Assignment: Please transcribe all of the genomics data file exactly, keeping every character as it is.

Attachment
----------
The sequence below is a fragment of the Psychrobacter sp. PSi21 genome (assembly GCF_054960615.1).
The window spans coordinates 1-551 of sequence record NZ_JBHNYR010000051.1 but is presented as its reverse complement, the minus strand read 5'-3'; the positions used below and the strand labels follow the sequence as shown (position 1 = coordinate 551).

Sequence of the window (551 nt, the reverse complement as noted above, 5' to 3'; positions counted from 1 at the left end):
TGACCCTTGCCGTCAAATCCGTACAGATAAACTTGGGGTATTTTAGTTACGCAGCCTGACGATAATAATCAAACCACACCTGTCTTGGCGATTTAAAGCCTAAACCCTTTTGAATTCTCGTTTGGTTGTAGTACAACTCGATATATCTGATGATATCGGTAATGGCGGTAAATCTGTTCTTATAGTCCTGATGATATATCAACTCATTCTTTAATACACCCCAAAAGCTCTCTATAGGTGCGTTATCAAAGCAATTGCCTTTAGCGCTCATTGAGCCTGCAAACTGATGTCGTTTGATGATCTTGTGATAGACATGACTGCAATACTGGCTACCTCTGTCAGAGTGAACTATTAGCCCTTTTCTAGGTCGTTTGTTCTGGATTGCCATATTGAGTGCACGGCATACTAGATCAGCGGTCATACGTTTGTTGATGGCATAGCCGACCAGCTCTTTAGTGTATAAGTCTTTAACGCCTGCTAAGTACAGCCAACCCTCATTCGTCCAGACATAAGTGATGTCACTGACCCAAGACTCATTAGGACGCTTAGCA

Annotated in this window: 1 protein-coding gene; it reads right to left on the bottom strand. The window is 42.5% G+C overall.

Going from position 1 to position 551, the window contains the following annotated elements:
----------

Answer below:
The sequence below is a fragment of the Psychrobacter sp. PSi21 genome (assembly GCF_054960615.1).
The window spans coordinates 1-551 of sequence record NZ_JBHNYR010000051.1 but is presented as its reverse complement, the minus strand read 5'-3'; the positions used below and the strand labels follow the sequence as shown (position 1 = coordinate 551).

Sequence of the window (551 nt, the reverse complement as noted above, 5' to 3'; positions counted from 1 at the left end):
TGACCCTTGCCGTCAAATCCGTACAGATAAACTTGGGGTATTTTAGTTACGCAGCCTGACGATAATAATCAAACCACACCTGTCTTGGCGATTTAAAGCCTAAACCCTTTTGAATTCTCGTTTGGTTGTAGTACAACTCGATATATCTGATGATATCGGTAATGGCGGTAAATCTGTTCTTATAGTCCTGATGATATATCAACTCATTCTTTAATACACCCCAAAAGCTCTCTATAGGTGCGTTATCAAAGCAATTGCCTTTAGCGCTCATTGAGCCTGCAAACTGATGTCGTTTGATGATCTTGTGATAGACATGACTGCAATACTGGCTACCTCTGTCAGAGTGAACTATTAGCCCTTTTCTAGGTCGTTTGTTCTGGATTGCCATATTGAGTGCACGGCATACTAGATCAGCGGTCATACGTTTGTTGATGGCATAGCCGACCAGCTCTTTAGTGTATAAGTCTTTAACGCCTGCTAAGTACAGCCAACCCTCATTCGTCCAGACATAAGTGATGTCACTGACCCAAGACTCATTAGGACGCTTAGCA

Annotated in this window: 1 protein-coding gene; it reads right to left on the bottom strand. The window is 42.5% G+C overall.

Going from position 1 to position 551, the window contains the following annotated elements: